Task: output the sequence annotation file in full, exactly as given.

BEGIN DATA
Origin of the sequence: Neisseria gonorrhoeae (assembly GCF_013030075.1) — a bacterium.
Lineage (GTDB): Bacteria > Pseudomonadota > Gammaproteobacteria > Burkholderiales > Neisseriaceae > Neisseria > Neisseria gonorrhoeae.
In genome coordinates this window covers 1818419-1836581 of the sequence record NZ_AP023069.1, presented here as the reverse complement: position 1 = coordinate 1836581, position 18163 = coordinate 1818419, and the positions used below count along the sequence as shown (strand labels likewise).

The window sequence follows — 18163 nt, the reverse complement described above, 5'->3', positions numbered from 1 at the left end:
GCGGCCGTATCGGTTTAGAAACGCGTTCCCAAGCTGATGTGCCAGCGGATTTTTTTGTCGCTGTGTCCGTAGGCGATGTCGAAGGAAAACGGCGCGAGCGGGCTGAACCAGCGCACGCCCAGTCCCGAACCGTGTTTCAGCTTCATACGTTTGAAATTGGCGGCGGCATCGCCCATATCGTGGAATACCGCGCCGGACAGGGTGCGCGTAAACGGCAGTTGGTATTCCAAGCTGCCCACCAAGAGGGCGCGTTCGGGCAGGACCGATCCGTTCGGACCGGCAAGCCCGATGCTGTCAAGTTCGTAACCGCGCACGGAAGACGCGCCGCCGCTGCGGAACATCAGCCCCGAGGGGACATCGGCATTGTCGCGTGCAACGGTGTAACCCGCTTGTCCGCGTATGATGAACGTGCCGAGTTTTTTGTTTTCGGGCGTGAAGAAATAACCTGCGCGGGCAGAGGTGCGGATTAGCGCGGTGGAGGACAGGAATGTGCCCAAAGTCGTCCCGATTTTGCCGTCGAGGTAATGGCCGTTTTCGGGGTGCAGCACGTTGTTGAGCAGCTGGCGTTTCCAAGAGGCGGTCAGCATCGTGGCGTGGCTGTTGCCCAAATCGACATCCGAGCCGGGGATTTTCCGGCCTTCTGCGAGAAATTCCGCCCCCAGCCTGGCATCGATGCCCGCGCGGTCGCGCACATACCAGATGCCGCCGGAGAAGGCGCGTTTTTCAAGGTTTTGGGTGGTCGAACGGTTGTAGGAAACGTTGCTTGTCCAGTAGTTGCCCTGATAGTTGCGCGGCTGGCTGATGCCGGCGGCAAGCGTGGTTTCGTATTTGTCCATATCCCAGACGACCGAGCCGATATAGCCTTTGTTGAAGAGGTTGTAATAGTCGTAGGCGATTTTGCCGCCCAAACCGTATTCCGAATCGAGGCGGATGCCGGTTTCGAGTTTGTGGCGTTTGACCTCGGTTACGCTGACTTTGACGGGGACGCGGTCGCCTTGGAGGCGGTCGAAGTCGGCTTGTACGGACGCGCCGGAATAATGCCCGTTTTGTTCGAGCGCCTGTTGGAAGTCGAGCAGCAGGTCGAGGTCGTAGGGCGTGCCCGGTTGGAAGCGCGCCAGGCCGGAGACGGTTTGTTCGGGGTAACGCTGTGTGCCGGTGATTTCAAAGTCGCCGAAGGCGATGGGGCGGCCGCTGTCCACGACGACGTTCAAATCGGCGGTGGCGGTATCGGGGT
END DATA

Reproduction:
Origin of the sequence: Neisseria gonorrhoeae (assembly GCF_013030075.1) — a bacterium.
Lineage (GTDB): Bacteria > Pseudomonadota > Gammaproteobacteria > Burkholderiales > Neisseriaceae > Neisseria > Neisseria gonorrhoeae.
In genome coordinates this window covers 1818419-1836581 of the sequence record NZ_AP023069.1, presented here as the reverse complement: position 1 = coordinate 1836581, position 18163 = coordinate 1818419, and the positions used below count along the sequence as shown (strand labels likewise).

The window sequence follows — 18163 nt, the reverse complement described above, 5'->3', positions numbered from 1 at the left end:
GCGGCCGTATCGGTTTAGAAACGCGTTCCCAAGCTGATGTGCCAGCGGATTTTTTTGTCGCTGTGTCCGTAGGCGATGTCGAAGGAAAACGGCGCGAGCGGGCTGAACCAGCGCACGCCCAGTCCCGAACCGTGTTTCAGCTTCATACGTTTGAAATTGGCGGCGGCATCGCCCATATCGTGGAATACCGCGCCGGACAGGGTGCGCGTAAACGGCAGTTGGTATTCCAAGCTGCCCACCAAGAGGGCGCGTTCGGGCAGGACCGATCCGTTCGGACCGGCAAGCCCGATGCTGTCAAGTTCGTAACCGCGCACGGAAGACGCGCCGCCGCTGCGGAACATCAGCCCCGAGGGGACATCGGCATTGTCGCGTGCAACGGTGTAACCCGCTTGTCCGCGTATGATGAACGTGCCGAGTTTTTTGTTTTCGGGCGTGAAGAAATAACCTGCGCGGGCAGAGGTGCGGATTAGCGCGGTGGAGGACAGGAATGTGCCCAAAGTCGTCCCGATTTTGCCGTCGAGGTAATGGCCGTTTTCGGGGTGCAGCACGTTGTTGAGCAGCTGGCGTTTCCAAGAGGCGGTCAGCATCGTGGCGTGGCTGTTGCCCAAATCGACATCCGAGCCGGGGATTTTCCGGCCTTCTGCGAGAAATTCCGCCCCCAGCCTGGCATCGATGCCCGCGCGGTCGCGCACATACCAGATGCCGCCGGAGAAGGCGCGTTTTTCAAGGTTTTGGGTGGTCGAACGGTTGTAGGAAACGTTGCTTGTCCAGTAGTTGCCCTGATAGTTGCGCGGCTGGCTGATGCCGGCGGCAAGCGTGGTTTCGTATTTGTCCATATCCCAGACGACCGAGCCGATATAGCCTTTGTTGAAGAGGTTGTAATAGTCGTAGGCGATTTTGCCGCCCAAACCGTATTCCGAATCGAGGCGGATGCCGGTTTCGAGTTTGTGGCGTTTGACCTCGGTTACGCTGACTTTGACGGGGACGCGGTCGCCTTGGAGGCGGTCGAAGTCGGCTTGTACGGACGCGCCGGAATAATGCCCGTTTTGTTCGAGCGCCTGTTGGAAGTCGAGCAGCAGGTCGAGGTCGTAGGGCGTGCCCGGTTGGAAGCGCGCCAGGCCGGAGACGGTTTGTTCGGGGTAACGCTGTGTGCCGGTGATTTCAAAGTCGCCGAAGGCGATGGGGCGGCCGCTGTCCACGACGACGTTCAAATCGGCGGTGGCGGTATCGGGGT